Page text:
2. Align the leaders. Now that everyone across the organization has had the opportunity to provide input, all that input needs to be consolidated and reviewed by the leadership team to build the final vision. The leadership team needs to work together to create a single vision to define the desired future of your business. Sometimes during this process it helps to have a consultant come in and moderate the discussion, ensure all voices are heard and help you arrive at your final destination.

3. Make it clear. Once you’ve finalized your vision, you need to put it on paper. As you cascade and share your vision throughout your organization, you will want everyone to share your businesses’ vision in a similar way and the best way to do that is by getting it on paper and making it clear.

4. Create the story. Storytelling is an art and is one of the best ways to help bring a vision or strategy to life. Help every leader create a supporting story that is personal and authentic. If you aren’t sure where to begin, check out this article from Harvard Business Review titled “Storytelling That Moves People”. After reading it, you’ll see why storytelling is such an important part of leadership.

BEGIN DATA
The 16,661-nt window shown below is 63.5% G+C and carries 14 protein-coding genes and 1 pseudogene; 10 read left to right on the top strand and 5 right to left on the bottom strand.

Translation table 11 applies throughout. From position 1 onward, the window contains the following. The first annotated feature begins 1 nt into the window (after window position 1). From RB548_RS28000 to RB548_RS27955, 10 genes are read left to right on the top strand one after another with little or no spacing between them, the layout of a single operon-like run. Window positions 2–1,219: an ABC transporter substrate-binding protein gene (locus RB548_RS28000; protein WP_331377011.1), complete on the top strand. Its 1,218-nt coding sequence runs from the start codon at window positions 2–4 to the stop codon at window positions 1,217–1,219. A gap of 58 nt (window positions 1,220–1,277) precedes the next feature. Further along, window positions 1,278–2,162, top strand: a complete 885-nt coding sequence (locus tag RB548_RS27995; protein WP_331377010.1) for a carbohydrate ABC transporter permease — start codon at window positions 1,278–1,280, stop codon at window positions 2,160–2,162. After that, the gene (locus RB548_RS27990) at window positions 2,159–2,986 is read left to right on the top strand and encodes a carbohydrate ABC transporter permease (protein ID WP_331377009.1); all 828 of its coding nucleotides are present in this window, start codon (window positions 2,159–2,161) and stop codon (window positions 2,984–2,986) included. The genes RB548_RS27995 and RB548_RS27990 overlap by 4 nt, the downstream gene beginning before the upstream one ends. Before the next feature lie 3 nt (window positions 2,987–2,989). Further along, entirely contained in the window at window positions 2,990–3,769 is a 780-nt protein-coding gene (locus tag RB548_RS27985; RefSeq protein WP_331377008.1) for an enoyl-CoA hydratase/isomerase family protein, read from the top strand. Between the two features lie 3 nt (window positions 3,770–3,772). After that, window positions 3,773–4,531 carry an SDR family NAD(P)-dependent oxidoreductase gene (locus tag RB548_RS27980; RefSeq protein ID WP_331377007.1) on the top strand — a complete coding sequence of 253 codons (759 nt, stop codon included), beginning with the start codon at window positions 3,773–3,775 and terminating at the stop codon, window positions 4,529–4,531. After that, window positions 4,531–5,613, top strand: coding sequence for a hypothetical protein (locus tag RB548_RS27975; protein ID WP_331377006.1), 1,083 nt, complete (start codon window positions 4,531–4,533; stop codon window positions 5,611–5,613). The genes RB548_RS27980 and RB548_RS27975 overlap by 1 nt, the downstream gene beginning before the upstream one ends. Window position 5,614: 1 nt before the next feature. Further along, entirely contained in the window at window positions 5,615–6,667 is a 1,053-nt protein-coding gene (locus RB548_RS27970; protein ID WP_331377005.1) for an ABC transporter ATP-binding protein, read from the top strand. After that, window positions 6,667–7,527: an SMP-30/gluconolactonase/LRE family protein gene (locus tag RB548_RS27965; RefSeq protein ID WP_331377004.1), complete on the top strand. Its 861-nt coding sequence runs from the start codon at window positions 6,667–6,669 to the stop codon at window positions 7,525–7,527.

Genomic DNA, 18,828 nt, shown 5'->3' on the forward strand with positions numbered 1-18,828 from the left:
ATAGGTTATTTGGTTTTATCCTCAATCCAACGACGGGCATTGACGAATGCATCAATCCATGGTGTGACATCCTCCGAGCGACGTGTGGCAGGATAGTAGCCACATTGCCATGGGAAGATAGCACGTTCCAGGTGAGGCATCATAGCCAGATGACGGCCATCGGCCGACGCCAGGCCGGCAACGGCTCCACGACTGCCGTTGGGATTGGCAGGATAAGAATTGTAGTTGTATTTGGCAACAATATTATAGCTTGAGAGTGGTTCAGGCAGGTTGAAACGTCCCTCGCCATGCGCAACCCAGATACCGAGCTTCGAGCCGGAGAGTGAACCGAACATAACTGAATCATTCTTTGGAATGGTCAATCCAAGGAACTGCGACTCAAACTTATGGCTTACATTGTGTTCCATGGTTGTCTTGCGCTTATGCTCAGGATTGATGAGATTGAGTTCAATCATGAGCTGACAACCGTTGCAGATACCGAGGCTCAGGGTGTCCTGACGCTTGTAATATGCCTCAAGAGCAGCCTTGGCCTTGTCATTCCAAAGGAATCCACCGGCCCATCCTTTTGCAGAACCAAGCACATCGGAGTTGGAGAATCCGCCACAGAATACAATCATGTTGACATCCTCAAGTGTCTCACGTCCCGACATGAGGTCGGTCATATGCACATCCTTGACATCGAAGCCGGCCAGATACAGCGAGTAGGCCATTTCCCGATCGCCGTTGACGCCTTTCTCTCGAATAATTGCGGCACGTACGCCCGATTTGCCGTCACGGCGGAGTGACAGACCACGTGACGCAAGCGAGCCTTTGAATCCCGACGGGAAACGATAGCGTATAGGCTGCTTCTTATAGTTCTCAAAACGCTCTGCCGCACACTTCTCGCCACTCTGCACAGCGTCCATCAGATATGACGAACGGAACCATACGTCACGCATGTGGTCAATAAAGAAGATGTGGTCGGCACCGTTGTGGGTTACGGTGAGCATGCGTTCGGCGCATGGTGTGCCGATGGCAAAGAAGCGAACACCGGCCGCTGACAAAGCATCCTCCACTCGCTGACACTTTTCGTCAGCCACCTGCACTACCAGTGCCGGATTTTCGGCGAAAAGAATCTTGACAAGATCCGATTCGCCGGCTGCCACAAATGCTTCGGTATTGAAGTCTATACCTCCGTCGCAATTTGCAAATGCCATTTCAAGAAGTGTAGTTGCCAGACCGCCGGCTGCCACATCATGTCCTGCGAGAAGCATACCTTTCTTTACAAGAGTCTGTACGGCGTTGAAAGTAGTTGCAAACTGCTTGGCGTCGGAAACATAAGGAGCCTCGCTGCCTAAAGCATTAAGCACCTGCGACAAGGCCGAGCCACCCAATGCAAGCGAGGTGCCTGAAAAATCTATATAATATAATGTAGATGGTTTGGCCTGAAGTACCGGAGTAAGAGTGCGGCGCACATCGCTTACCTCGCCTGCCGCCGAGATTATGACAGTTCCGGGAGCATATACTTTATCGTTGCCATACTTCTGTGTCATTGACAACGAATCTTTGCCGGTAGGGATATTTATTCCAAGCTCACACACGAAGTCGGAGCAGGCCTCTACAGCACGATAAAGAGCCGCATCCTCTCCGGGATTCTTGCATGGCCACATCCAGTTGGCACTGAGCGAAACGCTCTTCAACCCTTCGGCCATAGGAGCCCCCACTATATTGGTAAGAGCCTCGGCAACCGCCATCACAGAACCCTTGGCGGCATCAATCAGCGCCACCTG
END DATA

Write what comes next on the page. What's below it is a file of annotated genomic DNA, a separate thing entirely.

5. Build the plan. Quite often people are good at building the vision and are also good at getting things done, but what gets done is disconnected from the vision, which is a fatal flaw in making that vision a reality. Every vision needs a SMART (specific, measurable, achievable, results-focused and time-bound) plan to ensure it doesn’t fade away. In addition, you want to make sure that every single person in the business has goals that are part of the plan and they can see how they will personally contribute to making that vision a reality.